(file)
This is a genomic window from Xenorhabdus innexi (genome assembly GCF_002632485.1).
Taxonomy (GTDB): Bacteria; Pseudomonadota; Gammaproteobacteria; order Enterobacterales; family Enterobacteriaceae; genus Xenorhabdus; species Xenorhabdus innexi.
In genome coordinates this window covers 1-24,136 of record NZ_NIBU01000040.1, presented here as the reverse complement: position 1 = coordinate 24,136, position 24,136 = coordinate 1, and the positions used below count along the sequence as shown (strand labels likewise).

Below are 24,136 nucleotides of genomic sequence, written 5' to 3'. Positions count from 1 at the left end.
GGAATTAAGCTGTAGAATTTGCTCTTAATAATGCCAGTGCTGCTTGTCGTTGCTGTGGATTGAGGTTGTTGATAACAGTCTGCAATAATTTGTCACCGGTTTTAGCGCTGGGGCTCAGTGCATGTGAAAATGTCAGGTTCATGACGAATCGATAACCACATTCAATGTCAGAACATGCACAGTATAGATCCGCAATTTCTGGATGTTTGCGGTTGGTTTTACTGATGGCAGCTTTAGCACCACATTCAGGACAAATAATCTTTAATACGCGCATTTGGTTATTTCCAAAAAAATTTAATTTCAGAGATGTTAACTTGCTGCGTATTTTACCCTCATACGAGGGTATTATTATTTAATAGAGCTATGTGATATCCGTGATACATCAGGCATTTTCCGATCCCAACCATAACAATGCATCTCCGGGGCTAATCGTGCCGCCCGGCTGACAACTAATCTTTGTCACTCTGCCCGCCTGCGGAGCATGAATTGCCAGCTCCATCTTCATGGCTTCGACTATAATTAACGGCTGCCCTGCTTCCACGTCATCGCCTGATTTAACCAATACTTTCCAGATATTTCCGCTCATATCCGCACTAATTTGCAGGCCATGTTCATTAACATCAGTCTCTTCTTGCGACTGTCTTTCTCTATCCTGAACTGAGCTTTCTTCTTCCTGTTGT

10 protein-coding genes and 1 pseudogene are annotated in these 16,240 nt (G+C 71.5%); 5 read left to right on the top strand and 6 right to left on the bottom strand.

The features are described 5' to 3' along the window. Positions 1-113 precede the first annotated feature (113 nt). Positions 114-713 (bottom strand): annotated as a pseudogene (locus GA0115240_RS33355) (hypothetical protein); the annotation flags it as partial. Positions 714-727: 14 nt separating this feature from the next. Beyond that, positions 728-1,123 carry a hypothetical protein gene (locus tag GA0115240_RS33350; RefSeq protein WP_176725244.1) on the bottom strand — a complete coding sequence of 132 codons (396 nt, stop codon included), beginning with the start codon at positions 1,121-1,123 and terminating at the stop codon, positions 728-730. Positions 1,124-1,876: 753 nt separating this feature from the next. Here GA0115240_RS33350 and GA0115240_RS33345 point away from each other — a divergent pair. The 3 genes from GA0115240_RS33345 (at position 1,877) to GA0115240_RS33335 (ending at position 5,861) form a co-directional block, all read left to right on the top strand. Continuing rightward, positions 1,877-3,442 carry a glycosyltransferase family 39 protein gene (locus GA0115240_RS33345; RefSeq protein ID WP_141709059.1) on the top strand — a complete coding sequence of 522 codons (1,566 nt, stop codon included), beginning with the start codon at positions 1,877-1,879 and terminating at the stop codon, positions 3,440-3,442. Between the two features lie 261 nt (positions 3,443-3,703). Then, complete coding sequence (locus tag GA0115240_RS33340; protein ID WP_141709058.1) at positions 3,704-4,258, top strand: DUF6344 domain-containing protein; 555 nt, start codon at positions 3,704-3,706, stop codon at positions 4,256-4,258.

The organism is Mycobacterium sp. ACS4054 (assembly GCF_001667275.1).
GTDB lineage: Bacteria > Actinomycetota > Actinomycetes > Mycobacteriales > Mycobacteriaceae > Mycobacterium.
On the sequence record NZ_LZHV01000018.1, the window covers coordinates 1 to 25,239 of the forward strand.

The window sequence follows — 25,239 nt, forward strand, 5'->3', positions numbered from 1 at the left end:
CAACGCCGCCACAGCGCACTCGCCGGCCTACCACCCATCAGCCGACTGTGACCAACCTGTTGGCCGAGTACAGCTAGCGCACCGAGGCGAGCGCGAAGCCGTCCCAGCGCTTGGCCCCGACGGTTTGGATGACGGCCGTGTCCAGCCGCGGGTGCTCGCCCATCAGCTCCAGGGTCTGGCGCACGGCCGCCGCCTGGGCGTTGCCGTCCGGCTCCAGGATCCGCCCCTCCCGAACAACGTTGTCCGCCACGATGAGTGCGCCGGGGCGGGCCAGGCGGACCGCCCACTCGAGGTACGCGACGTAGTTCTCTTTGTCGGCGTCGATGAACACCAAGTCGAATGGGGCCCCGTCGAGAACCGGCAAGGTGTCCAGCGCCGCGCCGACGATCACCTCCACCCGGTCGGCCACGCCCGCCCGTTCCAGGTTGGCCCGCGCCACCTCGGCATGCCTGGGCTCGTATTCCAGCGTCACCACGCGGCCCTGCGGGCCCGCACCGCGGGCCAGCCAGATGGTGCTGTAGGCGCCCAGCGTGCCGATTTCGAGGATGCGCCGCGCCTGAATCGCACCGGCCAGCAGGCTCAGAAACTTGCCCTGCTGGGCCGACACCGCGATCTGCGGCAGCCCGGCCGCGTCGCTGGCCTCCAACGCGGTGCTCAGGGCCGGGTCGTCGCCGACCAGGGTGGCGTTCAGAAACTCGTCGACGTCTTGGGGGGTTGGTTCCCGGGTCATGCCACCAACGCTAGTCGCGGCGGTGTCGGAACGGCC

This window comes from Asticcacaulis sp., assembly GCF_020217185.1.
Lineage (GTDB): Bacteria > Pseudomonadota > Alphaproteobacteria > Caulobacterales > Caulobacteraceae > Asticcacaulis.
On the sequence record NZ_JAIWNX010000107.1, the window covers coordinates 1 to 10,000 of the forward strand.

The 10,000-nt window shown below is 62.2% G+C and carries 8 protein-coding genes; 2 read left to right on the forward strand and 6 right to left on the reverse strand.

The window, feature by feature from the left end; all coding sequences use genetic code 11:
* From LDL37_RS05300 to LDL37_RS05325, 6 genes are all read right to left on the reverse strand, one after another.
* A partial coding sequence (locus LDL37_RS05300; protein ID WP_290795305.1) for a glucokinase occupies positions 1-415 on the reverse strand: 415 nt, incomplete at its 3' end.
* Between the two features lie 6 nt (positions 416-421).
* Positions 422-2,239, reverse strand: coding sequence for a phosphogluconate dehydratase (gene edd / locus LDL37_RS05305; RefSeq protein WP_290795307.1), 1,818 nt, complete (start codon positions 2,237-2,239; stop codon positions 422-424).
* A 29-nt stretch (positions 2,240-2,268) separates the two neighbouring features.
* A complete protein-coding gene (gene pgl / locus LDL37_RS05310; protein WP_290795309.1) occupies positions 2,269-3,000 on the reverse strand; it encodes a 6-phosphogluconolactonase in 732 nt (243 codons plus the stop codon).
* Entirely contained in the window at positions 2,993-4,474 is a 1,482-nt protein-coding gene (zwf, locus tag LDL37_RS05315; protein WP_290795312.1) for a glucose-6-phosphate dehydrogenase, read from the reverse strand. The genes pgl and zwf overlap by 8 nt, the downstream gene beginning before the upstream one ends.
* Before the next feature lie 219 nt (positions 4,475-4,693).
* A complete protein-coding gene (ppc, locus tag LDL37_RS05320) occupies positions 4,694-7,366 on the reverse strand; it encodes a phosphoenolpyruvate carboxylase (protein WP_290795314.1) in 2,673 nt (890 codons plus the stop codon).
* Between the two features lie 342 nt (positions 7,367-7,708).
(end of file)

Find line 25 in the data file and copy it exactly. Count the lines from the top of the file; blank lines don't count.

* Before the next feature lie 219 nt (positions 4,475-4,693).